And then with this, I think it was a case of that. It’s not trying to try something different all the time, but we just did want something contemporary, but with that sheer epic-ness of an orchestra. So you did have contemporary beats in the score, and the sheer mass sound of that orchestra.
I’ve been trying to post… It’s like a photograph, it never comes off as good as it looks in real life. But I’ve been trying to post videos from the scoring session. So you hear the brass. And I loved — I posted one last week where it was just the brass… It was 12 french horns, 12 trombones, four tubas, four trumpets. And they were playing, and normally all you see is the violins with their fingers in their ear, because it’s so loud, but they were all watching and rocking out to it when that tune was playing.
I think looking at the past is always important, because that is the heritage. I remember working on The Lego Batman Movie, and I ended up using some of the original TV show, because to me, that was my Batman. I know you can debate films and say that… But the TV show was my Batman. I used to hint parts of the actual original TV show in it. I think it’s important that you do delve into it, and immerse yourself into this world, and try to figure out what can you do that’s going to make it fresh, but not feel alien, but also fun. It is about escapism, going to the cinema. That’s why I go, at least.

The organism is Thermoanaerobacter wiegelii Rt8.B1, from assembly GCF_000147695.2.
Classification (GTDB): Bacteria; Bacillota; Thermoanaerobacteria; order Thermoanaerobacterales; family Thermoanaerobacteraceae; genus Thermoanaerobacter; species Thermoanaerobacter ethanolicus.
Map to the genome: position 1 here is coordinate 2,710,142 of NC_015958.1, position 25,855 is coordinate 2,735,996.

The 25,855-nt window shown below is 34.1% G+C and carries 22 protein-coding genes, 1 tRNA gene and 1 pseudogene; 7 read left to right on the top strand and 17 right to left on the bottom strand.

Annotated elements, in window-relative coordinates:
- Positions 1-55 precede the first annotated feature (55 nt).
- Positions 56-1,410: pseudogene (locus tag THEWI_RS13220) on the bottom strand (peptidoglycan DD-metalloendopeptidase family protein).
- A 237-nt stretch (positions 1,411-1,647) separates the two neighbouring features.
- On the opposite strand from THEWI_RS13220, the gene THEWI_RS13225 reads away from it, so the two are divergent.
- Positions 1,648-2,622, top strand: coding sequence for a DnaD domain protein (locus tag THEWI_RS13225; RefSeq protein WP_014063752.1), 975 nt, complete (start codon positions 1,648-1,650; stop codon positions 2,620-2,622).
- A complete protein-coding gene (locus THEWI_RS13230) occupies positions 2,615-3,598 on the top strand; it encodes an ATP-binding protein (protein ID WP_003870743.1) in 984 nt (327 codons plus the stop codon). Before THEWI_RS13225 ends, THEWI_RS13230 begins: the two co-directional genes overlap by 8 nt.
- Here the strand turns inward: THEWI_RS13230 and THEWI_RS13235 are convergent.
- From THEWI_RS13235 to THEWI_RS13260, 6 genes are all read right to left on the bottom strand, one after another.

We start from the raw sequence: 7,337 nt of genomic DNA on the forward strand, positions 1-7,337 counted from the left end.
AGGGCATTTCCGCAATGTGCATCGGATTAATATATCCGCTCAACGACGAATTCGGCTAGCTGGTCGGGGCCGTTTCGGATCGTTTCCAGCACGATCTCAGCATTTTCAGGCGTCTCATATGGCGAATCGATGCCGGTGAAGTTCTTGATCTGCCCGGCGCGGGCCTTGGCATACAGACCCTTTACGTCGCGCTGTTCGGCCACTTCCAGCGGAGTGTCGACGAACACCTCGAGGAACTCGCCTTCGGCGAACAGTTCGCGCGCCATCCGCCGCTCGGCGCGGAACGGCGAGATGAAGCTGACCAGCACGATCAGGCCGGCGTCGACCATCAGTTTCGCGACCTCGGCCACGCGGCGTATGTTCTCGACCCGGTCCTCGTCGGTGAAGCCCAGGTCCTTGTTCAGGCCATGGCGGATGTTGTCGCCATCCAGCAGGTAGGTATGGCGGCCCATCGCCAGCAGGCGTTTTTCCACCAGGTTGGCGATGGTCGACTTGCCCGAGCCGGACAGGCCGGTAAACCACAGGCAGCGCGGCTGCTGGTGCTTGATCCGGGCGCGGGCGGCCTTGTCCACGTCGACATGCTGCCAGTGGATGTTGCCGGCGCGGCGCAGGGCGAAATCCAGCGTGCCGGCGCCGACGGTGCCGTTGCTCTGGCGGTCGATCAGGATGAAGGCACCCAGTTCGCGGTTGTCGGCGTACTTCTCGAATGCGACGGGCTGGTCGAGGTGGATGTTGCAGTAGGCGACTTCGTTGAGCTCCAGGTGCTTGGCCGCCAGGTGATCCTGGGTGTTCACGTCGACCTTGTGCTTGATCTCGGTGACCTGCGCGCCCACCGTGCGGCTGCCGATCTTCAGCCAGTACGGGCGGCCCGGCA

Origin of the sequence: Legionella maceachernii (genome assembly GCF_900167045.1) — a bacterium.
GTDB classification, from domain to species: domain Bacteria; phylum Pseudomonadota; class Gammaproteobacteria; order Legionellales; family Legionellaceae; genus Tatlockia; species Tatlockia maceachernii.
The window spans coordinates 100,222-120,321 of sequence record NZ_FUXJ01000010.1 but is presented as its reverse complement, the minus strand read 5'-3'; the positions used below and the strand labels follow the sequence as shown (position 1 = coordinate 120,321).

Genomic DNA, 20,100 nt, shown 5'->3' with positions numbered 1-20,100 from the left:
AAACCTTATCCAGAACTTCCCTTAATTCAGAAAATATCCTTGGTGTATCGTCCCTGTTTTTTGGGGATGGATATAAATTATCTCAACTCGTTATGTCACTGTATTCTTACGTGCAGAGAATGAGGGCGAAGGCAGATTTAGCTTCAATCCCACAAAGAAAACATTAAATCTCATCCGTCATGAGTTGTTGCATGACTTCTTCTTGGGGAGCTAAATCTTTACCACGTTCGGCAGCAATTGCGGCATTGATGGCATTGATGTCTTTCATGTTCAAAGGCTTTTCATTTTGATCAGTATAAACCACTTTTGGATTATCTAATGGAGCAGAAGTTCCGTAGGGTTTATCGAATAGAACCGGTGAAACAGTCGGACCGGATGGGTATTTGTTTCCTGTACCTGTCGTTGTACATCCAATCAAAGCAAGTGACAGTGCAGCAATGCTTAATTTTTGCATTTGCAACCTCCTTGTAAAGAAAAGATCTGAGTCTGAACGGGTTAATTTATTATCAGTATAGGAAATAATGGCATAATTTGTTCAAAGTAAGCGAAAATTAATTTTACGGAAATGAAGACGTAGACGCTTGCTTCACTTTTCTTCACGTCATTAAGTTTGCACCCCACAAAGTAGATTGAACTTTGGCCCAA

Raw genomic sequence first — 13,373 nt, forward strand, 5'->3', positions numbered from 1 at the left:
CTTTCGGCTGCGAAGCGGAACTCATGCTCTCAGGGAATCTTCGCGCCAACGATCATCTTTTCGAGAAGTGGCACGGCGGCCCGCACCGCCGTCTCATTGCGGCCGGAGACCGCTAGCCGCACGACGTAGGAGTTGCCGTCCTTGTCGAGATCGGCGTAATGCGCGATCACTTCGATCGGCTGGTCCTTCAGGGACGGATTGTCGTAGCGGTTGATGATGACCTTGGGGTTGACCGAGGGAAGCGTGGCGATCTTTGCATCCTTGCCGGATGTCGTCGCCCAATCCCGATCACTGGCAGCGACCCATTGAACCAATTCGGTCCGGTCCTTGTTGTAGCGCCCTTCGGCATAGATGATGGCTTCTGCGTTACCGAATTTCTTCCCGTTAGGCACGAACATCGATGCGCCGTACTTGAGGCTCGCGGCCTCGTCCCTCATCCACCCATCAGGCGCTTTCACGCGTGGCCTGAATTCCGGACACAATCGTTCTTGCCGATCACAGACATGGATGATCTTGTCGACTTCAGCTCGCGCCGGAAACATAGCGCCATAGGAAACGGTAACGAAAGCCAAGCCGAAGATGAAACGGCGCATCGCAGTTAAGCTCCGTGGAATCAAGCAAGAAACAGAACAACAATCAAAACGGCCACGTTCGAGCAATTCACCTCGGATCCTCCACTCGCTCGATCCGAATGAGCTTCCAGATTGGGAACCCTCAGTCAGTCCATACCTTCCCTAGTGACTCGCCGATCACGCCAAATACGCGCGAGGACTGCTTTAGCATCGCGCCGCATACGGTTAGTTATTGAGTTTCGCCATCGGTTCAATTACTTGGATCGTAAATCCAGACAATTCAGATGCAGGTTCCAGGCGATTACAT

Black Adam Theme
You mentioned, with the Black Adam theme, capturing some of The Rock’s essence and trying to translate that into the theme. What was the most important thing in terms of capturing that? How did you go about capturing that in an orchestral musical sense?